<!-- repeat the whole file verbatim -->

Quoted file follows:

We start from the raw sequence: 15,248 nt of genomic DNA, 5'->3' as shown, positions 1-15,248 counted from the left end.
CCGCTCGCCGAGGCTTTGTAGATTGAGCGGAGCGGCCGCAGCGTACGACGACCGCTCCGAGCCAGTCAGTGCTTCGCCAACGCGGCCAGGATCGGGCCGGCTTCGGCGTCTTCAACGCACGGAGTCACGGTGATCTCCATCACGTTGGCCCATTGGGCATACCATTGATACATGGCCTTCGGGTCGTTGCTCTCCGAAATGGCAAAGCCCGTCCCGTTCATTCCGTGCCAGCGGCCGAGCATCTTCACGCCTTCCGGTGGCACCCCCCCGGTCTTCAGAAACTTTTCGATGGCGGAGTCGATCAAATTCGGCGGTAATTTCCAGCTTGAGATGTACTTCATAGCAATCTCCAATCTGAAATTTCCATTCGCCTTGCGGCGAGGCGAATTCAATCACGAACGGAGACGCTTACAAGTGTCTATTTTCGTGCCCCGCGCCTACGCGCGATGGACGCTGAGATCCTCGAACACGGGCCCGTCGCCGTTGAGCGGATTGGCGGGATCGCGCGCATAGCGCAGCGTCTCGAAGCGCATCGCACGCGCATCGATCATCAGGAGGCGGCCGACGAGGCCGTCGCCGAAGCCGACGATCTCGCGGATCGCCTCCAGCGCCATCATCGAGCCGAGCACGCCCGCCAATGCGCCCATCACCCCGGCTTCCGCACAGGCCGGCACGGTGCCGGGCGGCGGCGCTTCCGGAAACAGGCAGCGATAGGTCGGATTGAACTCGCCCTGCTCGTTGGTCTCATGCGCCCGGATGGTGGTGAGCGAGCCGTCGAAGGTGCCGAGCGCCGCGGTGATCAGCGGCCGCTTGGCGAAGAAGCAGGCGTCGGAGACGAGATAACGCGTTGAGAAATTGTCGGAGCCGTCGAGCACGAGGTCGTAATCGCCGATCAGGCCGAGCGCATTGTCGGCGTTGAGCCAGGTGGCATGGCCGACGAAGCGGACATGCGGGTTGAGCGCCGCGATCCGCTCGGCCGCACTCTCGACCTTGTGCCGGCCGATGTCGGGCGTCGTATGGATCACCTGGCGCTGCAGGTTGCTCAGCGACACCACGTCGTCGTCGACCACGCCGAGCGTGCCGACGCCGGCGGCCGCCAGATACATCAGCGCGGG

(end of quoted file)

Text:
We start from the raw sequence: 15,248 nt of genomic DNA, 5'->3' as shown, positions 1-15,248 counted from the left end.
CCGCTCGCCGAGGCTTTGTAGATTGAGCGGAGCGGCCGCAGCGTACGACGACCGCTCCGAGCCAGTCAGTGCTTCGCCAACGCGGCCAGGATCGGGCCGGCTTCGGCGTCTTCAACGCACGGAGTCACGGTGATCTCCATCACGTTGGCCCATTGGGCATACCATTGATACATGGCCTTCGGGTCGTTGCTCTCCGAAATGGCAAAGCCCGTCCCGTTCATTCCGTGCCAGCGGCCGAGCATCTTCACGCCTTCCGGTGGCACCCCCCCGGTCTTCAGAAACTTTTCGATGGCGGAGTCGATCAAATTCGGCGGTAATTTCCAGCTTGAGATGTACTTCATAGCAATCTCCAATCTGAAATTTCCATTCGCCTTGCGGCGAGGCGAATTCAATCACGAACGGAGACGCTTACAAGTGTCTATTTTCGTGCCCCGCGCCTACGCGCGATGGACGCTGAGATCCTCGAACACGGGCCCGTCGCCGTTGAGCGGATTGGCGGGATCGCGCGCATAGCGCAGCGTCTCGAAGCGCATCGCACGCGCATCGATCATCAGGAGGCGGCCGACGAGGCCGTCGCCGAAGCCGACGATCTCGCGGATCGCCTCCAGCGCCATCATCGAGCCGAGCACGCCCGCCAATGCGCCCATCACCCCGGCTTCCGCACAGGCCGGCACGGTGCCGGGCGGCGGCGCTTCCGGAAACAGGCAGCGATAGGTCGGATTGAACTCGCCCTGCTCGTTGGTCTCATGCGCCCGGATGGTGGTGAGCGAGCCGTCGAAGGTGCCGAGCGCCGCGGTGATCAGCGGCCGCTTGGCGAAGAAGCAGGCGTCGGAGACGAGATAACGCGTTGAGAAATTGTCGGAGCCGTCGAGCACGAGGTCGTAATCGCCGATCAGGCCGAGCGCATTGTCGGCGTTGAGCCAGGTGGCATGGCCGACGAAGCGGACATGCGGGTTGAGCGCCGCGATCCGCTCGGCCGCACTCTCGACCTTGTGCCGGCCGATGTCGGGCGTCGTATGGATCACCTGGCGCTGCAGGTTGCTCAGCGACACCACGTCGTCGTCGACCACGCCGAGCGTGCCGACGCCGGCGGCCGCCAGATACATCAGCGCGGG